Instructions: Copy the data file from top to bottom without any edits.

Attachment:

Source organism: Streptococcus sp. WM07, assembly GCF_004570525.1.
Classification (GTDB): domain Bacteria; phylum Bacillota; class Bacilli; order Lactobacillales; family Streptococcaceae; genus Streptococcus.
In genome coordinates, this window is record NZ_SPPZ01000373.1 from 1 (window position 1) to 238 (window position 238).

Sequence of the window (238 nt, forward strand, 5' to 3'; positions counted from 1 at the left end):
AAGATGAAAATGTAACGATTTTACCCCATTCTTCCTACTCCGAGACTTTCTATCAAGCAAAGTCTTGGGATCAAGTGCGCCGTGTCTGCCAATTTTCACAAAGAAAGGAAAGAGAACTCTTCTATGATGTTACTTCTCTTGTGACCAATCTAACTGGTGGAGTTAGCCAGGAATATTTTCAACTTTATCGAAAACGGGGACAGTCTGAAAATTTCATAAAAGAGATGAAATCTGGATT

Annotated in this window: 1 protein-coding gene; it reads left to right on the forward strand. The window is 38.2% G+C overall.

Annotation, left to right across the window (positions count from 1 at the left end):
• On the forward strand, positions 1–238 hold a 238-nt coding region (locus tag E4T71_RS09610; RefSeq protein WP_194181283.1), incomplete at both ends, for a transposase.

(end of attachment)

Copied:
Source organism: Streptococcus sp. WM07, assembly GCF_004570525.1.
Classification (GTDB): domain Bacteria; phylum Bacillota; class Bacilli; order Lactobacillales; family Streptococcaceae; genus Streptococcus.
In genome coordinates, this window is record NZ_SPPZ01000373.1 from 1 (window position 1) to 238 (window position 238).

Sequence of the window (238 nt, forward strand, 5' to 3'; positions counted from 1 at the left end):
AAGATGAAAATGTAACGATTTTACCCCATTCTTCCTACTCCGAGACTTTCTATCAAGCAAAGTCTTGGGATCAAGTGCGCCGTGTCTGCCAATTTTCACAAAGAAAGGAAAGAGAACTCTTCTATGATGTTACTTCTCTTGTGACCAATCTAACTGGTGGAGTTAGCCAGGAATATTTTCAACTTTATCGAAAACGGGGACAGTCTGAAAATTTCATAAAAGAGATGAAATCTGGATT

Annotated in this window: 1 protein-coding gene; it reads left to right on the forward strand. The window is 38.2% G+C overall.

Annotation, left to right across the window (positions count from 1 at the left end):
• On the forward strand, positions 1–238 hold a 238-nt coding region (locus tag E4T71_RS09610; RefSeq protein WP_194181283.1), incomplete at both ends, for a transposase.